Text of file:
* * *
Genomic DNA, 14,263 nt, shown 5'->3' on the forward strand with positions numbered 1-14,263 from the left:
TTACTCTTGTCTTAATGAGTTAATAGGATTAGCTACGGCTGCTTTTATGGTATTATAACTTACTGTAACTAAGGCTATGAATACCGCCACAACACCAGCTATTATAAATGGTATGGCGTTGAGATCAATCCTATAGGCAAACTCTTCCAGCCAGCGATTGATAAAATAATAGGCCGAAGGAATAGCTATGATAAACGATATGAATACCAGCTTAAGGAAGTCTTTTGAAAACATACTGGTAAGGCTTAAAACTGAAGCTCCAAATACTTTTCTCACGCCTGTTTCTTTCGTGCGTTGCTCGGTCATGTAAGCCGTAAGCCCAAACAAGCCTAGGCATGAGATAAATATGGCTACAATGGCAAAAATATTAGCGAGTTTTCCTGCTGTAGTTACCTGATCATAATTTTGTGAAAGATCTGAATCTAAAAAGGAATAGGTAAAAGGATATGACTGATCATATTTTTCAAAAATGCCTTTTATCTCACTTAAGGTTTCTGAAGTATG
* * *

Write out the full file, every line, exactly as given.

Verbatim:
Genomic DNA, 14,263 nt, shown 5'->3' on the forward strand with positions numbered 1-14,263 from the left:
TTACTCTTGTCTTAATGAGTTAATAGGATTAGCTACGGCTGCTTTTATGGTATTATAACTTACTGTAACTAAGGCTATGAATACCGCCACAACACCAGCTATTATAAATGGTATGGCGTTGAGATCAATCCTATAGGCAAACTCTTCCAGCCAGCGATTGATAAAATAATAGGCCGAAGGAATAGCTATGATAAACGATATGAATACCAGCTTAAGGAAGTCTTTTGAAAACATACTGGTAAGGCTTAAAACTGAAGCTCCAAATACTTTTCTCACGCCTGTTTCTTTCGTGCGTTGCTCGGTCATGTAAGCCGTAAGCCCAAACAAGCCTAGGCATGAGATAAATATGGCTACAATGGCAAAAATATTAGCGAGTTTTCCTGCTGTAGTTACCTGATCATAATTTTGTGAAAGATCTGAATCTAAAAAGGAATAGGTAAAAGGATATGACTGATCATATTTTTCAAAAATGCCTTTTATCTCACTTAAGGTTTCTGAAGTATG